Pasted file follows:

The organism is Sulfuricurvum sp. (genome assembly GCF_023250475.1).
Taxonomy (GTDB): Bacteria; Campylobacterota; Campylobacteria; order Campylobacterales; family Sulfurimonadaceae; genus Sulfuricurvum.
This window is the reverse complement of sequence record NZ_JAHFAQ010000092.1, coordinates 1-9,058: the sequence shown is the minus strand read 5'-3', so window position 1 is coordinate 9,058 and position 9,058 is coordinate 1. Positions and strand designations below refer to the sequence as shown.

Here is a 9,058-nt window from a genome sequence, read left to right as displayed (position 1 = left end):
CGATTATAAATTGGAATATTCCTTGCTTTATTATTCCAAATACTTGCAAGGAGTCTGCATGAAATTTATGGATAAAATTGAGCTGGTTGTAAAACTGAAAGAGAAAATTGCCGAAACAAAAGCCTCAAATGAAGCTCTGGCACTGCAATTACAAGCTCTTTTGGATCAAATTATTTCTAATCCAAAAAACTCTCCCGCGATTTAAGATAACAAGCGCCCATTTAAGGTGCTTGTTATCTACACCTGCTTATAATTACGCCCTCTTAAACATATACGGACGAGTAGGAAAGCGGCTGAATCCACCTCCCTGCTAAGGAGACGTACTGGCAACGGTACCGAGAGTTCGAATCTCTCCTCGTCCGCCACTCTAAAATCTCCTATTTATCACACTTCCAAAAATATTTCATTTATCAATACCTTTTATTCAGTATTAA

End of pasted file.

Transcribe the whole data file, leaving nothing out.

The organism is Sulfuricurvum sp. (genome assembly GCF_023250475.1).
Taxonomy (GTDB): Bacteria; Campylobacterota; Campylobacteria; order Campylobacterales; family Sulfurimonadaceae; genus Sulfuricurvum.
This window is the reverse complement of sequence record NZ_JAHFAQ010000092.1, coordinates 1-9,058: the sequence shown is the minus strand read 5'-3', so window position 1 is coordinate 9,058 and position 9,058 is coordinate 1. Positions and strand designations below refer to the sequence as shown.

Here is a 9,058-nt window from a genome sequence, read left to right as displayed (position 1 = left end):
CGATTATAAATTGGAATATTCCTTGCTTTATTATTCCAAATACTTGCAAGGAGTCTGCATGAAATTTATGGATAAAATTGAGCTGGTTGTAAAACTGAAAGAGAAAATTGCCGAAACAAAAGCCTCAAATGAAGCTCTGGCACTGCAATTACAAGCTCTTTTGGATCAAATTATTTCTAATCCAAAAAACTCTCCCGCGATTTAAGATAACAAGCGCCCATTTAAGGTGCTTGTTATCTACACCTGCTTATAATTACGCCCTCTTAAACATATACGGACGAGTAGGAAAGCGGCTGAATCCACCTCCCTGCTAAGGAGACGTACTGGCAACGGTACCGAGAGTTCGAATCTCTCCTCGTCCGCCACTCTAAAATCTCCTATTTATCACACTTCCAAAAATATTTCATTTATCAATACCTTTTATTCAGTATTAA